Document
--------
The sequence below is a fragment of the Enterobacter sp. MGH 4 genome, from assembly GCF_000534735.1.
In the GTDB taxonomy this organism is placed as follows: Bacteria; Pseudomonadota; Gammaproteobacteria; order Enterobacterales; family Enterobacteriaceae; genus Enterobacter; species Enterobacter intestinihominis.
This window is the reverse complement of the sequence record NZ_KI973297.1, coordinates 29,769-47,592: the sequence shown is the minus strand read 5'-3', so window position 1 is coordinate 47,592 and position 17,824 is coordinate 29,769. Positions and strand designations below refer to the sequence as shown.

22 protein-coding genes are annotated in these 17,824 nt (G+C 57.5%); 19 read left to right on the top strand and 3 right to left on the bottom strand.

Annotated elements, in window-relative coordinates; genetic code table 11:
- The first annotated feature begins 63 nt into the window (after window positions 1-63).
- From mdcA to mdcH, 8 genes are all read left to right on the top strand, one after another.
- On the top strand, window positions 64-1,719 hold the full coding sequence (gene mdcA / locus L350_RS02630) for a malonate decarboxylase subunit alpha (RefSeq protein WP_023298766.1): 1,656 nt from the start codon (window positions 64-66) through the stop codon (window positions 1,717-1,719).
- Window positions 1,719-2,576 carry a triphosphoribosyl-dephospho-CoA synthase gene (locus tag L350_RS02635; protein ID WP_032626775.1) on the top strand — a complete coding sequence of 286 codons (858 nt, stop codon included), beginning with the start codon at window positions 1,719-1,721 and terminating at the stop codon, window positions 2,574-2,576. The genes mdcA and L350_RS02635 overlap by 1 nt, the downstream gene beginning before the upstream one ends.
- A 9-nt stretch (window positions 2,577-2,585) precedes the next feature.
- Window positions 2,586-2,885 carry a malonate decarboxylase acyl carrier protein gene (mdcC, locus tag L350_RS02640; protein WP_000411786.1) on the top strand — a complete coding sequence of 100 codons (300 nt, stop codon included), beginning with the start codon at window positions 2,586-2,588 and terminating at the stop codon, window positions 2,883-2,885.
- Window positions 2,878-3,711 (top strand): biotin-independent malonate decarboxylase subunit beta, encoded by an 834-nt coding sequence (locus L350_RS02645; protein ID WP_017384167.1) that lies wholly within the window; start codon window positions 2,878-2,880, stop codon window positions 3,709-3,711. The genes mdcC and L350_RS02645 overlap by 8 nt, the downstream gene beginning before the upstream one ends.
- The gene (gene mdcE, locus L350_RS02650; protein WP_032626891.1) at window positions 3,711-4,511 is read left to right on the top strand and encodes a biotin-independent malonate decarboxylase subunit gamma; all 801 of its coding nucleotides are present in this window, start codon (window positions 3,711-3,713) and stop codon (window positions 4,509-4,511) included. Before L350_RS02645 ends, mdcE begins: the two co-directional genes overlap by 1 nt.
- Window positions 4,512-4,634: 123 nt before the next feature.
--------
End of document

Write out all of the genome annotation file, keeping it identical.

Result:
The sequence below is a fragment of the Enterobacter sp. MGH 4 genome, from assembly GCF_000534735.1.
In the GTDB taxonomy this organism is placed as follows: Bacteria; Pseudomonadota; Gammaproteobacteria; order Enterobacterales; family Enterobacteriaceae; genus Enterobacter; species Enterobacter intestinihominis.
This window is the reverse complement of the sequence record NZ_KI973297.1, coordinates 29,769-47,592: the sequence shown is the minus strand read 5'-3', so window position 1 is coordinate 47,592 and position 17,824 is coordinate 29,769. Positions and strand designations below refer to the sequence as shown.

22 protein-coding genes are annotated in these 17,824 nt (G+C 57.5%); 19 read left to right on the top strand and 3 right to left on the bottom strand.

Annotated elements, in window-relative coordinates; genetic code table 11:
- The first annotated feature begins 63 nt into the window (after window positions 1-63).
- From mdcA to mdcH, 8 genes are all read left to right on the top strand, one after another.
- On the top strand, window positions 64-1,719 hold the full coding sequence (gene mdcA / locus L350_RS02630) for a malonate decarboxylase subunit alpha (RefSeq protein WP_023298766.1): 1,656 nt from the start codon (window positions 64-66) through the stop codon (window positions 1,717-1,719).
- Window positions 1,719-2,576 carry a triphosphoribosyl-dephospho-CoA synthase gene (locus tag L350_RS02635; protein ID WP_032626775.1) on the top strand — a complete coding sequence of 286 codons (858 nt, stop codon included), beginning with the start codon at window positions 1,719-1,721 and terminating at the stop codon, window positions 2,574-2,576. The genes mdcA and L350_RS02635 overlap by 1 nt, the downstream gene beginning before the upstream one ends.
- A 9-nt stretch (window positions 2,577-2,585) precedes the next feature.
- Window positions 2,586-2,885 carry a malonate decarboxylase acyl carrier protein gene (mdcC, locus tag L350_RS02640; protein WP_000411786.1) on the top strand — a complete coding sequence of 100 codons (300 nt, stop codon included), beginning with the start codon at window positions 2,586-2,588 and terminating at the stop codon, window positions 2,883-2,885.
- Window positions 2,878-3,711 (top strand): biotin-independent malonate decarboxylase subunit beta, encoded by an 834-nt coding sequence (locus L350_RS02645; protein ID WP_017384167.1) that lies wholly within the window; start codon window positions 2,878-2,880, stop codon window positions 3,709-3,711. The genes mdcC and L350_RS02645 overlap by 8 nt, the downstream gene beginning before the upstream one ends.
- The gene (gene mdcE, locus L350_RS02650; protein WP_032626891.1) at window positions 3,711-4,511 is read left to right on the top strand and encodes a biotin-independent malonate decarboxylase subunit gamma; all 801 of its coding nucleotides are present in this window, start codon (window positions 3,711-3,713) and stop codon (window positions 4,509-4,511) included. Before L350_RS02645 ends, mdcE begins: the two co-directional genes overlap by 1 nt.
- Window positions 4,512-4,634: 123 nt before the next feature.